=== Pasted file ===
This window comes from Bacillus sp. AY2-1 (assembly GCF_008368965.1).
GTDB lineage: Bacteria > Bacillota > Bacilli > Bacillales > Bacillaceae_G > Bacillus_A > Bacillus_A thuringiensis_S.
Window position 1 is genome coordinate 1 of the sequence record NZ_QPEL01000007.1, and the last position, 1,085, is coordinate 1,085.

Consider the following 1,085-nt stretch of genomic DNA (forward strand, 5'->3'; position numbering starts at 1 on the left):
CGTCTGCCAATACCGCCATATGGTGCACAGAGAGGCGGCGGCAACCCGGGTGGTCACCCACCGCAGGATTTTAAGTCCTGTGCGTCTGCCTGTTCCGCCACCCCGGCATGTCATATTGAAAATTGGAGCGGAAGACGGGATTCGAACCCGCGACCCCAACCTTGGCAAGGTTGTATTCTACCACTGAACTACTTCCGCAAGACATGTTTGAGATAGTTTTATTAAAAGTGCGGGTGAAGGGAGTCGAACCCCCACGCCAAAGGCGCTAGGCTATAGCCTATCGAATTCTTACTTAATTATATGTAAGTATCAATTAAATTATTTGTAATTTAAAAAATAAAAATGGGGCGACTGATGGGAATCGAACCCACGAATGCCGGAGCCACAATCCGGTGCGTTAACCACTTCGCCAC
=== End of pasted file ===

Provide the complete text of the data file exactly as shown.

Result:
This window comes from Bacillus sp. AY2-1 (assembly GCF_008368965.1).
GTDB lineage: Bacteria > Bacillota > Bacilli > Bacillales > Bacillaceae_G > Bacillus_A > Bacillus_A thuringiensis_S.
Window position 1 is genome coordinate 1 of the sequence record NZ_QPEL01000007.1, and the last position, 1,085, is coordinate 1,085.

Consider the following 1,085-nt stretch of genomic DNA (forward strand, 5'->3'; position numbering starts at 1 on the left):
CGTCTGCCAATACCGCCATATGGTGCACAGAGAGGCGGCGGCAACCCGGGTGGTCACCCACCGCAGGATTTTAAGTCCTGTGCGTCTGCCTGTTCCGCCACCCCGGCATGTCATATTGAAAATTGGAGCGGAAGACGGGATTCGAACCCGCGACCCCAACCTTGGCAAGGTTGTATTCTACCACTGAACTACTTCCGCAAGACATGTTTGAGATAGTTTTATTAAAAGTGCGGGTGAAGGGAGTCGAACCCCCACGCCAAAGGCGCTAGGCTATAGCCTATCGAATTCTTACTTAATTATATGTAAGTATCAATTAAATTATTTGTAATTTAAAAAATAAAAATGGGGCGACTGATGGGAATCGAACCCACGAATGCCGGAGCCACAATCCGGTGCGTTAACCACTTCGCCAC